Transforming normative, ableist, and biomedical orientations to living well and quality of life in nursing: Reimagining what a ventilated body can do

Nursing Inquiry 30 (3):e12554 (2023)
  Copy   BIBTEX


A goal of living as well as possible is central to practice and research with young adults living with home mechanical ventilation (HMV). Significant effort has been put into conceptualizing and measuring the quality of life (QOL) as a proxy for living well. Yet, dominant understandings of QOL have been influenced by normative, ableist, and biomedical discourses about what constitutes a good life that, when applied in practice and systems with those living with HMV, can contribute to exclusion and constrain opportunities to live well. Inquiry into what certain understandings of living well can do is critical to opening up possibilities to reimagine living well with HMV. This paper draws on findings from a critical narrative inquiry that explored the experiences of five young adults (ages 18–40 years) living with HMV. Data were co‐constructed virtually through an initial interview and photo‐elicitation using participant‐generated photographs. A critical narrative analysis of participants' stories made visible the ideological effects of ableist, biomedical, and individualist discourses and how the young adults reproduced and resisted these dominant discourses. Their stories further opened up possibilities for nurses and other healthcare providers to see living well and QOL differently.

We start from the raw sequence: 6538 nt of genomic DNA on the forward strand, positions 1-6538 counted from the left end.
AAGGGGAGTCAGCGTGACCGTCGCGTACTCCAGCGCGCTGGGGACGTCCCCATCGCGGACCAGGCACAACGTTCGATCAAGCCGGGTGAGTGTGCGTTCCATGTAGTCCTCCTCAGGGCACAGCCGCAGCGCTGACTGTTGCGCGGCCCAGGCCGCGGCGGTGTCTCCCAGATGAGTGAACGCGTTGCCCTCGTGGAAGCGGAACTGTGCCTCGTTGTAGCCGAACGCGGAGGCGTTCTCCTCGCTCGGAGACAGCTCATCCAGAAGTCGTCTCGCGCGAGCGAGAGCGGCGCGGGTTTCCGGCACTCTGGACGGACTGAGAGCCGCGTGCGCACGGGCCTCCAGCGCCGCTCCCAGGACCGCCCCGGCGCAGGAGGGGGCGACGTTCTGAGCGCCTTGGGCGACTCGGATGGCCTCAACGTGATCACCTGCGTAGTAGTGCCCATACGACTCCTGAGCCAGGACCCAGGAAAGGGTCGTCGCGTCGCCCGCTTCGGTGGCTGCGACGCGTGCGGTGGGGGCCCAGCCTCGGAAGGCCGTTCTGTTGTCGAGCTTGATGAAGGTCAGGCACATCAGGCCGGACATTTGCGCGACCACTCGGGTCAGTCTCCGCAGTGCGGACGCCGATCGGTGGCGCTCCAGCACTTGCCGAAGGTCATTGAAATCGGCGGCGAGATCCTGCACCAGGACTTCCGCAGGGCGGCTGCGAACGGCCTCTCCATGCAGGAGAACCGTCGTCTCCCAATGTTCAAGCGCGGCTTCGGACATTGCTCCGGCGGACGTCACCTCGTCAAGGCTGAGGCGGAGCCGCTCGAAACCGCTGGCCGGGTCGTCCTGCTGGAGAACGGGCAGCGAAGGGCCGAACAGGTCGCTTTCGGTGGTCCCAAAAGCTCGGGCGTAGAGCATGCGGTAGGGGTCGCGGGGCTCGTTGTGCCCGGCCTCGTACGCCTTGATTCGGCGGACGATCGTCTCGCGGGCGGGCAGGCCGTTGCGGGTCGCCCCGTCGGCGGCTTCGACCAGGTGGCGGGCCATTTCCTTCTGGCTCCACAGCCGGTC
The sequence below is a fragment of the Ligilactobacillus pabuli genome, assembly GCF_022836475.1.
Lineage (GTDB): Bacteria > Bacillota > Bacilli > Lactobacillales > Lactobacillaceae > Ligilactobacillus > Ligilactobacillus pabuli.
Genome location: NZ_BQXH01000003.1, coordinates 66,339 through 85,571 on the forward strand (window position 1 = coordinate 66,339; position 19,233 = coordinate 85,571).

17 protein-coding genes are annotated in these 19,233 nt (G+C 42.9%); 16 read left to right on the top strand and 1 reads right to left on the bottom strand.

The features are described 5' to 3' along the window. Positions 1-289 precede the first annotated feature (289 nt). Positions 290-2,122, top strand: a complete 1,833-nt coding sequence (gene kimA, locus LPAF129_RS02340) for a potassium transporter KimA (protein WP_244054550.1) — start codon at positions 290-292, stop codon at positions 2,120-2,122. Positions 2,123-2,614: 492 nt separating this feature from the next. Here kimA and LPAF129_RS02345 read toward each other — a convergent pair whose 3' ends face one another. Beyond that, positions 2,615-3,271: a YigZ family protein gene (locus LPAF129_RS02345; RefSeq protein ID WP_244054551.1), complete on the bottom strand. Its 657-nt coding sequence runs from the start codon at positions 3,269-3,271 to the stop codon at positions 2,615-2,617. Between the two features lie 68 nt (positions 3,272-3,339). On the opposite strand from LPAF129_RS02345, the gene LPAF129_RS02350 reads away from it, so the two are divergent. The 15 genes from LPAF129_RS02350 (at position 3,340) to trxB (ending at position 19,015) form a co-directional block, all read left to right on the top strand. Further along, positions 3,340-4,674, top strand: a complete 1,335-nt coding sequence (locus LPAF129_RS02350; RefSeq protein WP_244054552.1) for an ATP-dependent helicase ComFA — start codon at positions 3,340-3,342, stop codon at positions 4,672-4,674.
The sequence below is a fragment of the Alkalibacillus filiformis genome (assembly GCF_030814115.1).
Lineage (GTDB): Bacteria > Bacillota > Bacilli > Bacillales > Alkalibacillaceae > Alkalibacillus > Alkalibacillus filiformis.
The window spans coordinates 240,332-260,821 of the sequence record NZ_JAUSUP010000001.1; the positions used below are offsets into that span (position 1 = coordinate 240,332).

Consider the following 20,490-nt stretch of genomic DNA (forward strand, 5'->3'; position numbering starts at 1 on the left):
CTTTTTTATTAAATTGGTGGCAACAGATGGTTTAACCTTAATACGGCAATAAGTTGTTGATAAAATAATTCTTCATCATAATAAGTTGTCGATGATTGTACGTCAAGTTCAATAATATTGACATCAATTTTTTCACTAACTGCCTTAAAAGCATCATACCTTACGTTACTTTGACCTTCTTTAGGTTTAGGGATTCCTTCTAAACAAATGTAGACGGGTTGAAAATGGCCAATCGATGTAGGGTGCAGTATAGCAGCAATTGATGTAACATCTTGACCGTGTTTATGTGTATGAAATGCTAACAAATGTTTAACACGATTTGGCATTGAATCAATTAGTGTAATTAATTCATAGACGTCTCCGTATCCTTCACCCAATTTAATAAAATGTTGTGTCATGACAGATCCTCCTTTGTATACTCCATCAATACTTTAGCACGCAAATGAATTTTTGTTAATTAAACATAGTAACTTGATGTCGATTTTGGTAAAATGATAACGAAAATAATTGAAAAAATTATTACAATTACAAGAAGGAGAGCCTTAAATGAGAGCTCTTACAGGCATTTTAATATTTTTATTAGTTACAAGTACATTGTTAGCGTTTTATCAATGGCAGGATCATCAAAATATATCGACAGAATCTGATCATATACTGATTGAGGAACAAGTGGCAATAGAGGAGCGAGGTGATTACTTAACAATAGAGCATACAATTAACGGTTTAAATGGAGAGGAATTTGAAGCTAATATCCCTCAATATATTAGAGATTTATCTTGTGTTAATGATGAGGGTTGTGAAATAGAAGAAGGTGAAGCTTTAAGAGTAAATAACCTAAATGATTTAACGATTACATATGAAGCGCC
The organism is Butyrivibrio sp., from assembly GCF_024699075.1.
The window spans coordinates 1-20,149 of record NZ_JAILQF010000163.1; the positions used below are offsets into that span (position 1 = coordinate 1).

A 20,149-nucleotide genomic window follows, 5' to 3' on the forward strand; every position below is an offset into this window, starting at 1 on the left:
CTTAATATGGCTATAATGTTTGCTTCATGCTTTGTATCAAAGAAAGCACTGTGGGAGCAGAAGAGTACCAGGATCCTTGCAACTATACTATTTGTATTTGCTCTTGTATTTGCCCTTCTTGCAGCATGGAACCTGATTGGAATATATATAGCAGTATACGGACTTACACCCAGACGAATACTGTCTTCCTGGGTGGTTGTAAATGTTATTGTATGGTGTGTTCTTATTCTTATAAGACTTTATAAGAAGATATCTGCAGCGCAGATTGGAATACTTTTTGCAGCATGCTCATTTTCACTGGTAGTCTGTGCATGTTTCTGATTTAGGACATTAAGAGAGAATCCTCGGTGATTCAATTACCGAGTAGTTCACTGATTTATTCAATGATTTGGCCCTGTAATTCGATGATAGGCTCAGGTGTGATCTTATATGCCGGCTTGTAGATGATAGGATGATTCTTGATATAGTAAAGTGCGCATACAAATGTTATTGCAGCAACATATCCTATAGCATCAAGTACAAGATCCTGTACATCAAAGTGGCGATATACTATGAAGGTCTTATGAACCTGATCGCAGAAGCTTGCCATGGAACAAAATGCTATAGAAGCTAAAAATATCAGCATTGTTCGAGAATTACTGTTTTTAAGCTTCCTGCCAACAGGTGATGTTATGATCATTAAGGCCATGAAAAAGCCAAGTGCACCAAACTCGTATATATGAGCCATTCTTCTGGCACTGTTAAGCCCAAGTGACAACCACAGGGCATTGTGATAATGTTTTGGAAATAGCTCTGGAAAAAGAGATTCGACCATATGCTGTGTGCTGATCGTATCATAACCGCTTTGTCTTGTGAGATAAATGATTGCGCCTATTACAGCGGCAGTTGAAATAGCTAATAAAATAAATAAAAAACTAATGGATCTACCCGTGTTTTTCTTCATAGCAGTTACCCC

Upload a copy of this work     Papers currently archived: 92,923

External links

Setup an account with your affiliations in order to access resources via your University's proxy server

Through your library

Similar books and articles

The Life Worth Living: Disability, Pain, and Morality.Joel Michael Reynolds - 2022 - Minneapolis, MN, USA: University of Minnesota Press.
Disability, Ideology, and Quality of Life: A Bias in Biomedical Ethics.Ron Amundson - 2005 - In David Wasserman, Jerome Bickenbach & Robert Wachbroit (eds.), Quality of Life and Human Difference: Genetic Testing, Health Care, and Disability. Cambridge University Press. pp. 101-24.
Using Pain, Living with Pain.Emma Sheppard - 2018 - Feminist Review 120 (1):54-69.
Thinking Critically about Disability in Biomedical Ethics Courses.Christine Wieseler - 2015 - American Association of Philosophy Teachers Studies in Pedagogy 1:82-97.
Expressed Ableism.Stephen M. Campbell & Joseph A. Stramondo - 2022 - Ergo: An Open Access Journal of Philosophy 9.
Living Dis/Artfully with and in Illness.Patty Douglas, Carla Rice & Areej Siddiqui - 2020 - Journal of Medical Humanities 41 (3):395-410.


Added to PP

12 (#1,111,684)

6 months
8 (#414,134)

Historical graph of downloads
How can I increase my downloads?